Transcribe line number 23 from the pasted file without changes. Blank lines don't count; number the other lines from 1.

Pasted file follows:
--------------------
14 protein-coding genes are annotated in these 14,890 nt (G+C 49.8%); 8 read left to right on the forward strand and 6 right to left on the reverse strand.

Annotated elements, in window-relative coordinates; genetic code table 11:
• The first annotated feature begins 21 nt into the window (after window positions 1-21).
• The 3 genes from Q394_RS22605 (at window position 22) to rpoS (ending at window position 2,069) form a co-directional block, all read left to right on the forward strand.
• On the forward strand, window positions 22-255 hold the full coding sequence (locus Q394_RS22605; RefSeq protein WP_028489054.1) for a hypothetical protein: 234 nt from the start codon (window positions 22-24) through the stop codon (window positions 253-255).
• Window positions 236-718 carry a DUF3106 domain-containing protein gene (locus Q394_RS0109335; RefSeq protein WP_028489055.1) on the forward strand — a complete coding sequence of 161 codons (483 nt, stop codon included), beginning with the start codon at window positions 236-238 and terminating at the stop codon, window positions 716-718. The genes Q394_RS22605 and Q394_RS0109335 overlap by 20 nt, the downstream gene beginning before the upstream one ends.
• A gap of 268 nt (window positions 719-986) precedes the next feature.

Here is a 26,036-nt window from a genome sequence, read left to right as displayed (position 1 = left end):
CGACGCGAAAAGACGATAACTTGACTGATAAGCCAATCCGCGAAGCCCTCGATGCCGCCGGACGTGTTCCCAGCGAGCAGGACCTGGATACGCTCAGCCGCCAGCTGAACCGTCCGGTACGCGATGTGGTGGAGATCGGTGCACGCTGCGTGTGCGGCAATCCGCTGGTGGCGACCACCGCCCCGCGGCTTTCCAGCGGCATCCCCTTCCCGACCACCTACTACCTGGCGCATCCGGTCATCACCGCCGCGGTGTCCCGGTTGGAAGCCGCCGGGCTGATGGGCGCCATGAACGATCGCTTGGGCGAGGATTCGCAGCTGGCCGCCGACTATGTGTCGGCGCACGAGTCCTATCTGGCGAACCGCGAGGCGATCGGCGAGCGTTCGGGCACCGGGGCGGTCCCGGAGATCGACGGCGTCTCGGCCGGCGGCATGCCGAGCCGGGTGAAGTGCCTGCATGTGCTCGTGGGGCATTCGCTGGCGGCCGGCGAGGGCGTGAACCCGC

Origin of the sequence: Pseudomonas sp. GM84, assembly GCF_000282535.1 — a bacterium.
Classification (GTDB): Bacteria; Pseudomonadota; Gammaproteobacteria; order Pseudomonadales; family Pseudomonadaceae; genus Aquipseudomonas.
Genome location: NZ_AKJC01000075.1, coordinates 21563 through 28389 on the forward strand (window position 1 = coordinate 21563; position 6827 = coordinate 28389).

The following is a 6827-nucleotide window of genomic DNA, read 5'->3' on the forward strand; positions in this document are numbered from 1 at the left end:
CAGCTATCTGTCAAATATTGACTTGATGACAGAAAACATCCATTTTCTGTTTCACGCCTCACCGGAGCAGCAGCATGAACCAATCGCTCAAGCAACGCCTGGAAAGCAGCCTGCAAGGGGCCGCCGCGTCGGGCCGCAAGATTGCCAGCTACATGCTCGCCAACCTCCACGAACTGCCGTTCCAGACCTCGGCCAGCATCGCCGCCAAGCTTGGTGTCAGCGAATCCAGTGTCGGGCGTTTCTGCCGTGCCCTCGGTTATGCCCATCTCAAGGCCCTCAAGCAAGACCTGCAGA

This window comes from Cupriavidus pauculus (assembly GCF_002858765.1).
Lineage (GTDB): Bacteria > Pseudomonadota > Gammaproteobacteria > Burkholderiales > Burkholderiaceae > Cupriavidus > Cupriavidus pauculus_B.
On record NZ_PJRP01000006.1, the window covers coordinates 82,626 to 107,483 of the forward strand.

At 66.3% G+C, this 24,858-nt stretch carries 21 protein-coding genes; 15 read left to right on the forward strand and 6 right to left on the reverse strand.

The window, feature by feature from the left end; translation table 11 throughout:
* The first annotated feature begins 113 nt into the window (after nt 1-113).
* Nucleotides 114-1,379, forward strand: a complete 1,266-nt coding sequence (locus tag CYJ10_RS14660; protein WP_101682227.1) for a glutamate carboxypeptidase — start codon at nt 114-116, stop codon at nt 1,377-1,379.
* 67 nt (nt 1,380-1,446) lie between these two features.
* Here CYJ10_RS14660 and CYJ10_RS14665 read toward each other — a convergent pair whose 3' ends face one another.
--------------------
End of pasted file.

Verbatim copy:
* Here CYJ10_RS14660 and CYJ10_RS14665 read toward each other — a convergent pair whose 3' ends face one another.